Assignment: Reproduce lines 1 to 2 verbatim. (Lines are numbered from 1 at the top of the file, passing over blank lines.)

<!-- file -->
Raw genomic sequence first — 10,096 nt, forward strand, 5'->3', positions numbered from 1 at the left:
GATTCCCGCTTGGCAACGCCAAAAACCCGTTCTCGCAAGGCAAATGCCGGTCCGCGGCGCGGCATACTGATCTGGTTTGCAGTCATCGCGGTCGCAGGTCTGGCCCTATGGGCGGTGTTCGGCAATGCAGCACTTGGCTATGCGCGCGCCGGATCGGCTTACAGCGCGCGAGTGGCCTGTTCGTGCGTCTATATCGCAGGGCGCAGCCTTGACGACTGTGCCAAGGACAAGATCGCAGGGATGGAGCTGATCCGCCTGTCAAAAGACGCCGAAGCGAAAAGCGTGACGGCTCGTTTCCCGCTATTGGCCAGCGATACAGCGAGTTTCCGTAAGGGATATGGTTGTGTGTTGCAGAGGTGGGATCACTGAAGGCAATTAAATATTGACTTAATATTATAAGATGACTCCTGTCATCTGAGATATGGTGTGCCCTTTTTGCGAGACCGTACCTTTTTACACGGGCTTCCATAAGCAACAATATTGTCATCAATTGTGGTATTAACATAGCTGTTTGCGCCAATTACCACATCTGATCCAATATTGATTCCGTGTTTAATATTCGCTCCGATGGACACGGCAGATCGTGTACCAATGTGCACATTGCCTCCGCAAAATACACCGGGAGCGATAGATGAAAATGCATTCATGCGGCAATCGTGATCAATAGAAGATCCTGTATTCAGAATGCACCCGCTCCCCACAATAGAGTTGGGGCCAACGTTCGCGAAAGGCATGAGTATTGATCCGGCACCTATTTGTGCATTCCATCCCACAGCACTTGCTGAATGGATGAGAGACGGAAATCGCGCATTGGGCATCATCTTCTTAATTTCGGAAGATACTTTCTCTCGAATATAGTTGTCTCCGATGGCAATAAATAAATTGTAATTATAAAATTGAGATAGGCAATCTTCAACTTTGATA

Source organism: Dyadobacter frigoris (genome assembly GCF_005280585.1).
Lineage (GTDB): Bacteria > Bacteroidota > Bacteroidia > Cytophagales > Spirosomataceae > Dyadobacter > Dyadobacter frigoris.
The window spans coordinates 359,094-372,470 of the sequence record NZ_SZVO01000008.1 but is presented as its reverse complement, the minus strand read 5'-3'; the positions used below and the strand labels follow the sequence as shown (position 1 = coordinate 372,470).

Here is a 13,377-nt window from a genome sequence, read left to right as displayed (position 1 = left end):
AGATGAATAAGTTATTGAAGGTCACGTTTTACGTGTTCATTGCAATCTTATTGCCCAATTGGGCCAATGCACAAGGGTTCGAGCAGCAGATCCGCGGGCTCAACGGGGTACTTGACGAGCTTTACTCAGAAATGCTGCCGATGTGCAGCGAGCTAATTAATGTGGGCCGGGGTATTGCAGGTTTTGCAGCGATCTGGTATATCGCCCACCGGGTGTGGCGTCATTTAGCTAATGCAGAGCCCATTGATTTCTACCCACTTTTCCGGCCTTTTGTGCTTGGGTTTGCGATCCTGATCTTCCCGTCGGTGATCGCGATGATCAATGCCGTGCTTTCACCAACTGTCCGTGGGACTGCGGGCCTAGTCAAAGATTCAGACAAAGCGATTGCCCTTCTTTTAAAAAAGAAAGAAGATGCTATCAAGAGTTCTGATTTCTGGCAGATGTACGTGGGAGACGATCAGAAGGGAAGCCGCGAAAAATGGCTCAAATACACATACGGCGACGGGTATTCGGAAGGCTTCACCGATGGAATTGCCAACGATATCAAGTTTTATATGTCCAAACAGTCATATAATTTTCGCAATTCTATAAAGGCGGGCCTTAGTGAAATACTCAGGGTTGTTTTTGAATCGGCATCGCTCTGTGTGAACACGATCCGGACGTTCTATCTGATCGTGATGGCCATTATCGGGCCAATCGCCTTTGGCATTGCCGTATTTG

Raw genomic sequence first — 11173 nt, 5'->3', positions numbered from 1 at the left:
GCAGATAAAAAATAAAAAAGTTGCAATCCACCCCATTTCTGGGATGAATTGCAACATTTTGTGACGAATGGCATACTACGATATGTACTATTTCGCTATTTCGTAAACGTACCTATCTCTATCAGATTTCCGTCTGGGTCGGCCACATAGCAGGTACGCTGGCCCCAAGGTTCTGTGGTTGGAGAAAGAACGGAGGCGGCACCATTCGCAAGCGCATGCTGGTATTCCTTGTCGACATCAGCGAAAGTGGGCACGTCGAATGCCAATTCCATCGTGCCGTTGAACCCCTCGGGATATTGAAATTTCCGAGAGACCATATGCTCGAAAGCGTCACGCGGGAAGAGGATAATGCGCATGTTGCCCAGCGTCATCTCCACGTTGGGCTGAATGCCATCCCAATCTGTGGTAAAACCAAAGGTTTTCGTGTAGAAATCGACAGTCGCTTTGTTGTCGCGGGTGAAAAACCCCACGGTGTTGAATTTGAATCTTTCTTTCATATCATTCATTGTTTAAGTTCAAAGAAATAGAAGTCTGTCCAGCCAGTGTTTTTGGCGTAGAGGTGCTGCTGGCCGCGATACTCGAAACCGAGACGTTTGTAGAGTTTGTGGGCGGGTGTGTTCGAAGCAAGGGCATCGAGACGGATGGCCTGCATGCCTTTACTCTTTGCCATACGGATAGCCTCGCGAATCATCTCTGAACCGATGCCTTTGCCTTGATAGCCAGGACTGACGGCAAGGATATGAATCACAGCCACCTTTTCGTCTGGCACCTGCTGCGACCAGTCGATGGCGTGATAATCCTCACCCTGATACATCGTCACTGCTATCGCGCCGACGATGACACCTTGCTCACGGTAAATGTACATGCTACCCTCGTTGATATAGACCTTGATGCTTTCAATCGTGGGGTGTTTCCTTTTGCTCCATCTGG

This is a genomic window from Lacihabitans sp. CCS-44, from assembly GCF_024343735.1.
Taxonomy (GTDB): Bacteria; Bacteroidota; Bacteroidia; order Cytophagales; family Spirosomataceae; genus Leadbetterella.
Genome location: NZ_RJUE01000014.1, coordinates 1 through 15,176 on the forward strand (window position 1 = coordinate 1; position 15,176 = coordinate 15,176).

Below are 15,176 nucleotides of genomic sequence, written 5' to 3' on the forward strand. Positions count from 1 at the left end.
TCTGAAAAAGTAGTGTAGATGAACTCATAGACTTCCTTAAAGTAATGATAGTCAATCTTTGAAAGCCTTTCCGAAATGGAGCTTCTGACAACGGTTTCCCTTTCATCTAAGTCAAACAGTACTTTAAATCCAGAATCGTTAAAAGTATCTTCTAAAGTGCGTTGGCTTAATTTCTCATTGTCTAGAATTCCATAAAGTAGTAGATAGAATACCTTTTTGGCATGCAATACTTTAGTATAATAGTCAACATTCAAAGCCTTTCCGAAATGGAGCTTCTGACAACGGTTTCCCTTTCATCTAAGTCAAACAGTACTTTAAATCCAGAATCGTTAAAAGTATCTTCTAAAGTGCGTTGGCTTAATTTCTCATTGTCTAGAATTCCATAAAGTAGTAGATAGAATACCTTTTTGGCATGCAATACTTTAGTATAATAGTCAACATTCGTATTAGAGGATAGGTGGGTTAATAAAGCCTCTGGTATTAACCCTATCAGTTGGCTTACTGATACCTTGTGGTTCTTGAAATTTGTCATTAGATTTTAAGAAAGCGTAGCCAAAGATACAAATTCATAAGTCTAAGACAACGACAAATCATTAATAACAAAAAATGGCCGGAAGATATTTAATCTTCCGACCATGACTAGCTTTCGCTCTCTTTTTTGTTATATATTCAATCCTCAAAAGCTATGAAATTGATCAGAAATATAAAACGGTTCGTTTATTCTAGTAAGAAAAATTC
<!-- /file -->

Raw genomic sequence first — 10,096 nt, forward strand, 5'->3', positions numbered from 1 at the left:
GATTCCCGCTTGGCAACGCCAAAAACCCGTTCTCGCAAGGCAAATGCCGGTCCGCGGCGCGGCATACTGATCTGGTTTGCAGTCATCGCGGTCGCAGGTCTGGCCCTATGGGCGGTGTTCGGCAATGCAGCACTTGGCTATGCGCGCGCCGGATCGGCTTACAGCGCGCGAGTGGCCTGTTCGTGCGTCTATATCGCAGGGCGCAGCCTTGACGACTGTGCCAAGGACAAGATCGCAGGGATGGAGCTGATCCGCCTGTCAAAAGACGCCGAAGCGAAAAGCGTGACGGCTCGTTTCCCGCTATTGGCCAGCGATACAGCGAGTTTCCGTAAGGGATATGGTTGTGTGTTGCAGAGGTGGGATCACTGAAGGCAATTAAATATTGACTTAATATTATAAGATGACTCCTGTCATCTGAGATATGGTGTGCCCTTTTTGCGAGACCGTACCTTTTTACACGGGCTTCCATAAGCAACAATATTGTCATCAATTGTGGTATTAACATAGCTGTTTGCGCCAATTACCACATCTGATCCAATATTGATTCCGTGTTTAATATTCGCTCCGATGGACACGGCAGATCGTGTACCAATGTGCACATTGCCTCCGCAAAATACACCGGGAGCGATAGATGAAAATGCATTCATGCGGCAATCGTGATCAATAGAAGATCCTGTATTCAGAATGCACCCGCTCCCCACAATAGAGTTGGGGCCAACGTTCGCGAAAGGCATGAGTATTGATCCGGCACCTATTTGTGCATTCCATCCCACAGCACTTGCTGAATGGATGAGAGACGGAAATCGCGCATTGGGCATCATCTTCTTAATTTCGGAAGATACTTTCTCTCGAATATAGTTGTCTCCGATGGCAATAAATAAATTGTAATTATAAAATTGAGATAGGCAATCTTCAACTTTGATA